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See a photo gallery of
ffMf this year's N.C. State Fair,
which ended Sunday.
Volume 110, Issue 101
Praised for
To Ideals
By Jennifer Samuels
Assistant State & National Editor
For those who knew Sen. Paul Wellstone,
D-Minn., the trait that will be missed most is
the UNC alumnus’s refusal to forgo his liber
al beliefs in favor of a political agenda.
“He didn’t necessarily win a lot of votes,
but he had a voice that had to be listened to,”
said UNC political science Professor Thad
Beyle, who worked with Wellstone during his
time at the University.
The senator was killed Friday morning
when his plane crashed in northern Minnesota.
Also killed in the accident were Wellstone’s
wife, Sheila, daughter, Marcia, and five others
on board. *
The twin-engine plane went down in fireez-
ing rain and light snow
near the Eveleth-
Virginia Municipal
Airport, about 175 miles
north of Minneapolis.
Wellstone, 58, was
traveling to the funeral
of the father of a state
He is survived by two
sons and six grandchil
Wellstone’s transition
from academic to politi
cian began at UNC,
where he graduated Phi
Beta Kappa in 1965 with
Arlington, Va.
Degrees from UNC
(both in political science)
• bachelor of arts in '65
• doctorate in '69
Professional Experience
• taught at Carleton College
from '69-'9O
• served from ’9l -'O2 in
the U. 5. Senate
• wife, Sheila, and daughter,
Marcia (both also died
in the crash)
• surviving sons David
and Mark
a degree in political science. He earned a doc
torate in the same subject in 1969. He partic
ipated in varsity wrestling, which culminated
in his winning the ACC championship in
1964 for his weight class.
The senator became politically involved dur
ing his undergraduate career, said Beyle, who
served on Wellstone’s doctoral dissertation com
mittee. He described the period of Wellstone’s
enrollment as politically tense, with issues like
civil rights protests occupying students.
After graduating, Wellstone taught political
science at Carleton College in Northfield, Minn.
UNC political science Professor Virginia
Gray, who taught for 27 years at the University
of Minnesota, said Wellstone will be known as
someone who never gave up on his beliefs.
Wellstone, often considered the Senate’s
most liberal member, was first elected to
office in a surprise victory in 1990 when he
defeated incumbent Republican Sen. Rudy
Boschwitz. This year Wellstone was locked in
a close election with former St. Paul Mayor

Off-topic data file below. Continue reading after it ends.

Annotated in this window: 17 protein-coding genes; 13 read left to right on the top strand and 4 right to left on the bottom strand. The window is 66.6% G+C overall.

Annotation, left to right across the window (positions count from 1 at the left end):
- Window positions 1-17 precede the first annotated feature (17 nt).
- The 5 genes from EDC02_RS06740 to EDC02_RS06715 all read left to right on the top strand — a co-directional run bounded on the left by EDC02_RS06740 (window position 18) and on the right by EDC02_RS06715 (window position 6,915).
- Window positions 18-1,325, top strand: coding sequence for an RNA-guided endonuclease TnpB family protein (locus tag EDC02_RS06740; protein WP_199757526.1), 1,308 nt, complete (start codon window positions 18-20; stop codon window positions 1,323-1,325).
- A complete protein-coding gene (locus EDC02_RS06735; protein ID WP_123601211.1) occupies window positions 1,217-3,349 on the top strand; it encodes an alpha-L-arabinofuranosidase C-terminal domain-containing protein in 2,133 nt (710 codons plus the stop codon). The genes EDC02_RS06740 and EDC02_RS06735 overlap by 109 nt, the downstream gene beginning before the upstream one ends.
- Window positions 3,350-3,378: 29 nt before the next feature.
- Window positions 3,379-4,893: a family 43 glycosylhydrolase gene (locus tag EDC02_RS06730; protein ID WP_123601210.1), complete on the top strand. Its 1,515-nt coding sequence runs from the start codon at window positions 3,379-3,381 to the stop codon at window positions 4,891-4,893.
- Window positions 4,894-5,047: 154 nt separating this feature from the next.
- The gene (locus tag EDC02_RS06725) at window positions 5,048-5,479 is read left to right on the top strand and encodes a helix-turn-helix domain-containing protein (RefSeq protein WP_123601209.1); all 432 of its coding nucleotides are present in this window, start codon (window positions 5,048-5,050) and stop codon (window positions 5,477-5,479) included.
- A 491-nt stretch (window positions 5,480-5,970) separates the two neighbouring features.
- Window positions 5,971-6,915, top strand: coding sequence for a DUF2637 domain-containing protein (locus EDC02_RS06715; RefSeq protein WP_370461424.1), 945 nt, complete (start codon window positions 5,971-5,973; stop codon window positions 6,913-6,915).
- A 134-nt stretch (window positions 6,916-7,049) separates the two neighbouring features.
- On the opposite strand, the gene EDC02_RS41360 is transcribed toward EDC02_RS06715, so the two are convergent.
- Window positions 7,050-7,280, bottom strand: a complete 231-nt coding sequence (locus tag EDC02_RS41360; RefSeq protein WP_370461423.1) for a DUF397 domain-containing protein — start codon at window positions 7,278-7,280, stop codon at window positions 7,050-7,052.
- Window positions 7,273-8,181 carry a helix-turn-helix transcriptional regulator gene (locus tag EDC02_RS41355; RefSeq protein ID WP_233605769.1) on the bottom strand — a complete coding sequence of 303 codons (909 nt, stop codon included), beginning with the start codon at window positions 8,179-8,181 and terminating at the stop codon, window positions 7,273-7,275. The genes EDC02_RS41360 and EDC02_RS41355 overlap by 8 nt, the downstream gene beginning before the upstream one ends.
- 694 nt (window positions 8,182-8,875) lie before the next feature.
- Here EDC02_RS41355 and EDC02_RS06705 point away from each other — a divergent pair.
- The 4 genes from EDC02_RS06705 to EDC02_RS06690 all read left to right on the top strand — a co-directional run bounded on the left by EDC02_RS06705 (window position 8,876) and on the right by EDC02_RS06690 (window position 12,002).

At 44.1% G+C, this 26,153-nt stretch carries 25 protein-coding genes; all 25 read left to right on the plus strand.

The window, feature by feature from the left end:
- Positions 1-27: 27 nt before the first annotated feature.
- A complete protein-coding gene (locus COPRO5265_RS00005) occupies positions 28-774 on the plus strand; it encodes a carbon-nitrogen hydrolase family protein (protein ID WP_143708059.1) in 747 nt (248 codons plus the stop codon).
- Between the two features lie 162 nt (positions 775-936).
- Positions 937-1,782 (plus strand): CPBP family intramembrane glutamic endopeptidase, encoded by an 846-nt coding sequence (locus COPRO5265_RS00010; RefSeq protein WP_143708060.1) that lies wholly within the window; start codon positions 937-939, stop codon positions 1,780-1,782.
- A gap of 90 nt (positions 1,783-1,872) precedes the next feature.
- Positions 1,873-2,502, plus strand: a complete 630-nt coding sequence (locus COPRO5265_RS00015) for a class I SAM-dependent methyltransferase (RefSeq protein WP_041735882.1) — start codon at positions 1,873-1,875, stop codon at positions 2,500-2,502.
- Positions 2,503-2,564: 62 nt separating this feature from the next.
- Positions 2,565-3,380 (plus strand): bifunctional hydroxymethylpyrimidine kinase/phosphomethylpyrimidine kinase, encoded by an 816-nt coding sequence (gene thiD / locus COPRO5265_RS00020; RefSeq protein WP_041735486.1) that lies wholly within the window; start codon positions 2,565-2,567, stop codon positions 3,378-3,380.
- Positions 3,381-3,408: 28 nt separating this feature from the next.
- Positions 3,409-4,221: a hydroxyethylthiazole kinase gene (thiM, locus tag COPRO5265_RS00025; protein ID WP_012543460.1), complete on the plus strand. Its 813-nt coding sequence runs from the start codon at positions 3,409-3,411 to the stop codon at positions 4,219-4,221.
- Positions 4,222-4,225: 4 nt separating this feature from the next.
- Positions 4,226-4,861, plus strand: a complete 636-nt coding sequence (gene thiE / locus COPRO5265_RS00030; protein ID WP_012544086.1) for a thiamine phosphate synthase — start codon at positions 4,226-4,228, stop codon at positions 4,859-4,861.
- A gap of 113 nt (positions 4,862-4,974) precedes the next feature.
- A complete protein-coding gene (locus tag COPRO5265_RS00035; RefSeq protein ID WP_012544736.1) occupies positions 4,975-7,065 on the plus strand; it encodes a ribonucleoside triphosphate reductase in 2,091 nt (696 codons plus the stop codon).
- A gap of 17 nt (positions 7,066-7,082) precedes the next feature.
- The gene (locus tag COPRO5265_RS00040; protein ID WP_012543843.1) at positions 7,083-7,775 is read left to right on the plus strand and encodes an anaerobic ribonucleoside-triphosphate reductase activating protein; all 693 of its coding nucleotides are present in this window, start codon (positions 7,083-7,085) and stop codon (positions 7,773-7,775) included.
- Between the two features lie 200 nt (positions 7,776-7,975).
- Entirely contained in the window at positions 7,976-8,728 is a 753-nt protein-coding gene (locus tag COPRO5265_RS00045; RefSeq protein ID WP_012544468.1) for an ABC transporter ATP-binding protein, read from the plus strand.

Norm Coleman.
His colleagues in the Senate past and pre
sent expressed sadness at the loss.
“A lot of times you only have senators who
know other senators. That wasn’t the case with
him,” said former Senate Majority Leader Bob
Dole, R-Kan., at an appearance supporting
U.S. Senate hopeful Elizabeth Dole in
Hillsborough on Friday. “We had very differ
ent philosophies, but I always respected him.”
Sen. John Eld wards, D-N.C., said in a state
ment that Wellstone and his family made
great contributions to the United States.
In June 2000, Wellstone was inducted into
the National Wrestling Hall of Fame’s Hall of
(Paul Wellstone) was one of the most noble and courageous men I have ever known.
Tom Daschle
Helping Heels
Campus Y's Helping Paws project pairs students with
the Orange County Animal Protection Society.
See Page 5
Fees Could Be Used for Campaigns
Proposal is designed to aid low-income candidates
By Emily Steel
Staff Writer
Speaker of Student Congress Tony Larson and
Student Body President Jen Daum will meet
tonight to finiize a proposal that would limit stu-
dent body president
candidates’ campaign
spending to S3OO -
money available to all
candidates in the form
of student fees.
Former Student
Officials React
To Proposals
See Page 4
The proposal, which will be introduced to the
Rules and Judiciary Committee of Student
\ \
‘ ' -ar IK
fir iff: M
if - - - •
Crowds gather by the food stands at the N.C. State Fair in Raleigh on Sunday evening, the fair's
final night. Officials estimated that this year's fair attracted more people than last year's.
By Lindsey White
Staff Writer
RALEIGH - Despite four days of rainfall and
low attendance after a fatal accident Thursday
morning, officials predict that more North
Carolinians attended this year’s annual N.C. State
Fair than last year.
By Saturday, 615,221 peo
ple had come to enjoy the
fair’s rides and indulge in
unusual foods.
By the same time last year,
618,557 people had attended.
But fair officials - judging
from the heavy traffic Sunday
up this year
from last
- predicted that more people
turned out for the fair’s final day this year than did
for the same day last year.
A total of 695,177 fairgoers turned up last year.
Mike Blanton, assistant commissioner of the N.C.
Department of Agriculture, said it is hard to judge
this year’s attendance in reference to last year’s
because attendance probably was lower than usual
Monday, October 28, 2002
Congress this week, also would allow candidates
in a runoff election to spend an additional SIOO.
Any money spent out of a candidate’s pocket
would be deducted from the total available to
that candidate in student activities fees. Write-in
candidates would be forced to spend their own
money, but the limit would be set at S3OO.
The legislation will take effect this year if it is
approved by Student Congress.
In the past, candidates running for student